While wandering the streets of Adelaide during our first evening in this garden-filled, wine region gateway, we happened upon Urban Cow Studio, a quirky shop full of art and wares by local craftspeople. While perusing the hilarious T-shirts (printed with things like a cartoonish ghost saying, “I’m the ghost who played Patrick Swayze’s ghost in Ghost”) I came across one that read, “ADELAIDE’S GOT BALLS.” Not sure what that meant but amused nevertheless, I put the T-shirt back, and we wandered out of the shop and back into the oven-like heat of Adelaide’s summer.

We later learned the meaning of that odd phrase while on a tour of the city: It refers to a set of large silver balls stacked in front of the David Jones store on the Rundle Mall. They were erected in the 1970s and donated to the city. The area is now a bustling

Central Market

Central market closing time sales

shopping district with street performers and shops ranging from large department stores and international food chains to mom and pop outfits. The silver balls have become ingrained in the culture as a popular meeting point as well as a point of pride for locals. It’s common for people meeting to say, “I’ll meet you at the balls,” and there is no confusion as to what spot is meant.

Our tour was given by Tony Sinclair, a 30-something born and raised Adelaide. He volunteers his Saturday mornings to give free tours beginning at the YHA on Waymouth Street. He said he loves to give tours for the opportunity to meet new people and hear new stories and for the chance to do something active on Saturday mornings. Her and I were extremely glad to have gone on the tour as Tony is a wealth of knowledge, and he gives a fantastic overview of his city.

Some of our favorite highlights:

  • Rosina Street Car Park – A local artist decided to create a different kind of car park. This one’s a wall that consists of more than 10,000 matchbox cars affixed to the brick.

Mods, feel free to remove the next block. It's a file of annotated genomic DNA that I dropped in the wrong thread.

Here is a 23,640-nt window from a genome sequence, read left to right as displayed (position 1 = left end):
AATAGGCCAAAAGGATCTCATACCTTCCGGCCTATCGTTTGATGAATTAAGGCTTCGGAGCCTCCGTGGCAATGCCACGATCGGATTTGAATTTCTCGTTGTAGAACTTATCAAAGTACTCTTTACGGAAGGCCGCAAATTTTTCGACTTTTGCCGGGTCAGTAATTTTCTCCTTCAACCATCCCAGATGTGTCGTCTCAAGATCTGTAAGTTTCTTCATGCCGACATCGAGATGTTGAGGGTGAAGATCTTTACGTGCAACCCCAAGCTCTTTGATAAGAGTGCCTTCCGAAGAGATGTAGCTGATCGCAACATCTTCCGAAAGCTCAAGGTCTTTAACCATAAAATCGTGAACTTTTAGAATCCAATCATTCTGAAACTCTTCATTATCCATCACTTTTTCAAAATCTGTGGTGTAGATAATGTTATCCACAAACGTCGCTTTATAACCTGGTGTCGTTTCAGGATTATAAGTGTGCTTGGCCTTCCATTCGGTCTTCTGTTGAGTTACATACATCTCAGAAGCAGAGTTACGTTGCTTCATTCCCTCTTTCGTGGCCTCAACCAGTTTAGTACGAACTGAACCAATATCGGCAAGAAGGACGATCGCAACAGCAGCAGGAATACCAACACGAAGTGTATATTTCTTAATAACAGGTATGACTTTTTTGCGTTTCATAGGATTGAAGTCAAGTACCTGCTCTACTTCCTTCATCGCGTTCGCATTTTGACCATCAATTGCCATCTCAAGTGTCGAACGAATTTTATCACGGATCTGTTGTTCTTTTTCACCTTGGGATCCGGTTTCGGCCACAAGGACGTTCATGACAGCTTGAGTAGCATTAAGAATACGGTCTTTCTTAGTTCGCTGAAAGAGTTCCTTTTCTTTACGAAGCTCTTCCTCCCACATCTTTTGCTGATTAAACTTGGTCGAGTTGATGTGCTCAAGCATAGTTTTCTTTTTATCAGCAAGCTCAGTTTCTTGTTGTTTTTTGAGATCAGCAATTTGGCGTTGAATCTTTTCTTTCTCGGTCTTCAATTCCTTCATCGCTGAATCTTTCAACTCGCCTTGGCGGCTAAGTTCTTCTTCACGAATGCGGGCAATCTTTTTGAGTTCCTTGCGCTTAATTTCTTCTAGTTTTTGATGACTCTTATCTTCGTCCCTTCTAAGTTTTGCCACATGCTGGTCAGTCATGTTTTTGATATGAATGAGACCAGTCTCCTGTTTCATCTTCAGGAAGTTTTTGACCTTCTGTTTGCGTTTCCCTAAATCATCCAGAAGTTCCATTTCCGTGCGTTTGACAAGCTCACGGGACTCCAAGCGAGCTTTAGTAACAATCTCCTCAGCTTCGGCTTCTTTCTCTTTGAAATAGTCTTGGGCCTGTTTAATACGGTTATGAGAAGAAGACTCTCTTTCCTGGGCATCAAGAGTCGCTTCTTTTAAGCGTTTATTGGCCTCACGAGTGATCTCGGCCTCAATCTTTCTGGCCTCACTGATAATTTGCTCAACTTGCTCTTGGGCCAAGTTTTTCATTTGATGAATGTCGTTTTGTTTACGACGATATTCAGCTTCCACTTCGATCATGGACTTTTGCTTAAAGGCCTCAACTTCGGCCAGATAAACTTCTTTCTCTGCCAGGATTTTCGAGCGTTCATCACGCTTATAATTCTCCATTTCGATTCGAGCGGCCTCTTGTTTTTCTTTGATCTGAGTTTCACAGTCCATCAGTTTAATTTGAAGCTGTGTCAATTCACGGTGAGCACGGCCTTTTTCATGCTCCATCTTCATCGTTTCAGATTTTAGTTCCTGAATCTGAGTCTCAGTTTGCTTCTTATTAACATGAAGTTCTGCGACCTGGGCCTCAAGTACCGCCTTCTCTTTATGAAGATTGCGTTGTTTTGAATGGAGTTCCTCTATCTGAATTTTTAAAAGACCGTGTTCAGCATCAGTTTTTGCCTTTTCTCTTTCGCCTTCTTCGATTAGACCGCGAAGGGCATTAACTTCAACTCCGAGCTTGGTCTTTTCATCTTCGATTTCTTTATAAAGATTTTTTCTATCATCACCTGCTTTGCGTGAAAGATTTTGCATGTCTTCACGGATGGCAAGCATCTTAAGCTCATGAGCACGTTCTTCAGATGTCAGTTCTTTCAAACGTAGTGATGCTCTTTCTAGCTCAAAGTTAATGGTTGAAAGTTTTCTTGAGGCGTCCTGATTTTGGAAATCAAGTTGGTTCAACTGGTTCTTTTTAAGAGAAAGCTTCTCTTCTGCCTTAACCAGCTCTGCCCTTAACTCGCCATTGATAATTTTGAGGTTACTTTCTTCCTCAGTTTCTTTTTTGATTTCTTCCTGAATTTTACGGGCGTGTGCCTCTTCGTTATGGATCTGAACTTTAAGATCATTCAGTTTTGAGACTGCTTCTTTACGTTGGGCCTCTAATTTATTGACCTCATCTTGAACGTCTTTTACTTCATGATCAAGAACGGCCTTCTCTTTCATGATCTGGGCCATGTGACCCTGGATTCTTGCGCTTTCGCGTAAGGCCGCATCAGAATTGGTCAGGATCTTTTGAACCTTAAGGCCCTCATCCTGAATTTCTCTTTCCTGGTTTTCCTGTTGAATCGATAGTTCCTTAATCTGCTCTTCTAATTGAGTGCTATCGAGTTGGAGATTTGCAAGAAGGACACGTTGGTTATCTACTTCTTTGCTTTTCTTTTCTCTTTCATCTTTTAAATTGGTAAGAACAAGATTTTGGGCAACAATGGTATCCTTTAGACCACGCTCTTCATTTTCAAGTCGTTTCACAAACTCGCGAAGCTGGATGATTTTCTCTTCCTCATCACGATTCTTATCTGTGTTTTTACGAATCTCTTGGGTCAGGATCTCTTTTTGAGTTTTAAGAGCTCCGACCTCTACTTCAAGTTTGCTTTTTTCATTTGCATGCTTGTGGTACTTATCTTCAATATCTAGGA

• South Australian Hotel – On North Terrace, this historic hotel housed the Beatles during their 1964 visit when 350,000 people, nearly half the city (the female half?), lined the streets all the way from the airport to the hotel. The Beatles were so enamored with the city that they built one of the Cavern Club franchises here.
  • The Aboriginal memorial park – Located directly in front of the InterContinental hotel on North Terrace (but hidden from the street), this memorial consists of images and sculptures by local indigenous artists, the meaning of the artwork is not explained because it is meant only to be understood by the local Aborigines. It is still quite beautiful, and all who see it will be able to enjoy it.
  • The River Torrens – Rowing clubs and dragon boats are common on this scenic river surrounded by parks. The city council has created a greenway along the rivers edge with biking and running paths that follow the river all the way to the bay near Glenelg Beach. Several black swans, lorikeets and pelicans call this river home.
  • St. Peter’s Anglican Cathedral – Built half from English sandstone and half from local limestone, the building is one of the only in the city’s CBD to be built on a diagonal facing southeast. This was done to allow for the largest possible building on the land available. The church is unique for containing a stained glass panel depicting an Aborigine.
  • Botanical Gardens – At 150 years old, this botanical garden is large and beautiful enough to rival those in Sydney and Melbourne. Be sure to see the restored Palm House, said to be the oldest glass house in the Southern Hemisphere, and marvel at the fig trees on Murdoch Avenue (named for Rupert’s mother, whose family bought their first newspaper in Adelaide). The roots of these trees can grow to be 120 meters in length and quite destructive to sidewalks and buildings.
  • Central Market – This is lively market where you can buy local produce, meats, cheeses, and other wares at very reasonable prices. For self-caterers, it offers a fair number of options for saving money while still eating well. And, if you wait until a half hour or so before the market closes, you can watch the produce vendors begin discounting their prices, shouting over the competition to attract buyers for the last of their food that they would otherwise have to throw away. You can also pick up lots of food for very little money this way.

Tony’s tour was a wonderful introduction to the city and should not be missed. Because he volunteers his time and gives the tour for free, be sure to tip him well!